The report by Thema 1, based in Berlin, used the German experience of solar power to project the outlook for solar costs in Britain and its impacts on utilities. Solar is already leading new changes in the power market and will overtake both gas and coal to become the number one global power generation technology in terms of annual installations.
Solar hardware costs have fallen relentlessly over the last decade and Britain will also benefit from a maturing supply chain which will enable fully system costs to converge with those in Germany. Renewable energy has overturned power markets in Germany, a development marked by the decision by E.ON, the country’s largest utility, to focus solely on renewables and energy services. E.ON said its strategy was a result of rising renewable energy competitiveness and investment.
“The notion that solar is expensive is over” said Guido Axmann, co-founder of Thema1.
Report author Gerard Reid, a partner at corporate finance company Alexa Capital, added that solar will become the bedrock of the global power system, despite the road forward being uncharted and difficult. He said that although the British government can now reduce subsidies it should do so gradually.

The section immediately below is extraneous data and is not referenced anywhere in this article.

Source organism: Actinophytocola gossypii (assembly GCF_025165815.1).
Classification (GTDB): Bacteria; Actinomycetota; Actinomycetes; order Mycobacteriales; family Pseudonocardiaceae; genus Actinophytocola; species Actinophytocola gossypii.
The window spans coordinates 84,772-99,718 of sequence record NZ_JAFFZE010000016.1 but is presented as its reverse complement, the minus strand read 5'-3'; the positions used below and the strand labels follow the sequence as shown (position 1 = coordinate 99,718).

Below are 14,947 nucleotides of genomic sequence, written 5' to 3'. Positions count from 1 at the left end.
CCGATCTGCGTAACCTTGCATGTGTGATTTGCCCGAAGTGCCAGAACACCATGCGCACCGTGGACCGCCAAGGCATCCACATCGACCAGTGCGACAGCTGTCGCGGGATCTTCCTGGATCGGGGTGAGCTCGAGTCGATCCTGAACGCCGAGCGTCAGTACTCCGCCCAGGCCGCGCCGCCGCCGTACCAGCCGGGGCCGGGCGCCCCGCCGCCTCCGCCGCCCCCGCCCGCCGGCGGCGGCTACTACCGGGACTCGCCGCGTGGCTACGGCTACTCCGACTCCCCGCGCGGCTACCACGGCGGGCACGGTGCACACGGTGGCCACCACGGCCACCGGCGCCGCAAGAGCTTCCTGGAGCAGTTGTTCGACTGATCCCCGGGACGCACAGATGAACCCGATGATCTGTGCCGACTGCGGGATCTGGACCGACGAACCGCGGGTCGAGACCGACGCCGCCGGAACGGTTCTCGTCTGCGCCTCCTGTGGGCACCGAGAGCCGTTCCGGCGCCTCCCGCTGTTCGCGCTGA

Once all support is withdrawn, domestic solar will depend on households increasing the amount of solar power they consume, rather than exporting it to the grid. In this way, users will avoid selling surpluses at very low wholesale power prices, while buying less mains electricity at much higher, domestic power prices. As costs fall, batteries could potentially play a significant role by allowing households to consume their own power for several hours after sunset.
The report was written in the context of Britain’s plan to force large-scale solar to compete with onshore wind for a smaller pot of support. It suggests that utilities and policymakers have consistently under-estimated the rate and impact of solar market growth and this could be another surprise in waiting.
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